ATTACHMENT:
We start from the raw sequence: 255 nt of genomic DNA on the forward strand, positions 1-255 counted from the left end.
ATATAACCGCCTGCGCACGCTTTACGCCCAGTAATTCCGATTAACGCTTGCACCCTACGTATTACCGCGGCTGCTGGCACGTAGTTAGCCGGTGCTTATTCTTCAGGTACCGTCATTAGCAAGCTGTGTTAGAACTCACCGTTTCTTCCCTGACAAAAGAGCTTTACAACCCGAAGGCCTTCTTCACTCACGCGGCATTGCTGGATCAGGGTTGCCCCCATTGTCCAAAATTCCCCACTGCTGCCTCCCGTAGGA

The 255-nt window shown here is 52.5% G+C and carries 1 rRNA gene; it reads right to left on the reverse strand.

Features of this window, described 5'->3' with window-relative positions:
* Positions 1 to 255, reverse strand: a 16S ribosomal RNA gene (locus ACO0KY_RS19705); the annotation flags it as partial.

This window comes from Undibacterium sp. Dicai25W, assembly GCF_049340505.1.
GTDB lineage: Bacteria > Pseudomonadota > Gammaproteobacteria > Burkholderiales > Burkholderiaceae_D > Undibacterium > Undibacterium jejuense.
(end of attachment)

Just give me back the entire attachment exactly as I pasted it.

We start from the raw sequence: 255 nt of genomic DNA on the forward strand, positions 1-255 counted from the left end.
ATATAACCGCCTGCGCACGCTTTACGCCCAGTAATTCCGATTAACGCTTGCACCCTACGTATTACCGCGGCTGCTGGCACGTAGTTAGCCGGTGCTTATTCTTCAGGTACCGTCATTAGCAAGCTGTGTTAGAACTCACCGTTTCTTCCCTGACAAAAGAGCTTTACAACCCGAAGGCCTTCTTCACTCACGCGGCATTGCTGGATCAGGGTTGCCCCCATTGTCCAAAATTCCCCACTGCTGCCTCCCGTAGGA

The 255-nt window shown here is 52.5% G+C and carries 1 rRNA gene; it reads right to left on the reverse strand.

Features of this window, described 5'->3' with window-relative positions:
* Positions 1 to 255, reverse strand: a 16S ribosomal RNA gene (locus ACO0KY_RS19705); the annotation flags it as partial.

This window comes from Undibacterium sp. Dicai25W, assembly GCF_049340505.1.
GTDB lineage: Bacteria > Pseudomonadota > Gammaproteobacteria > Burkholderiales > Burkholderiaceae_D > Undibacterium > Undibacterium jejuense.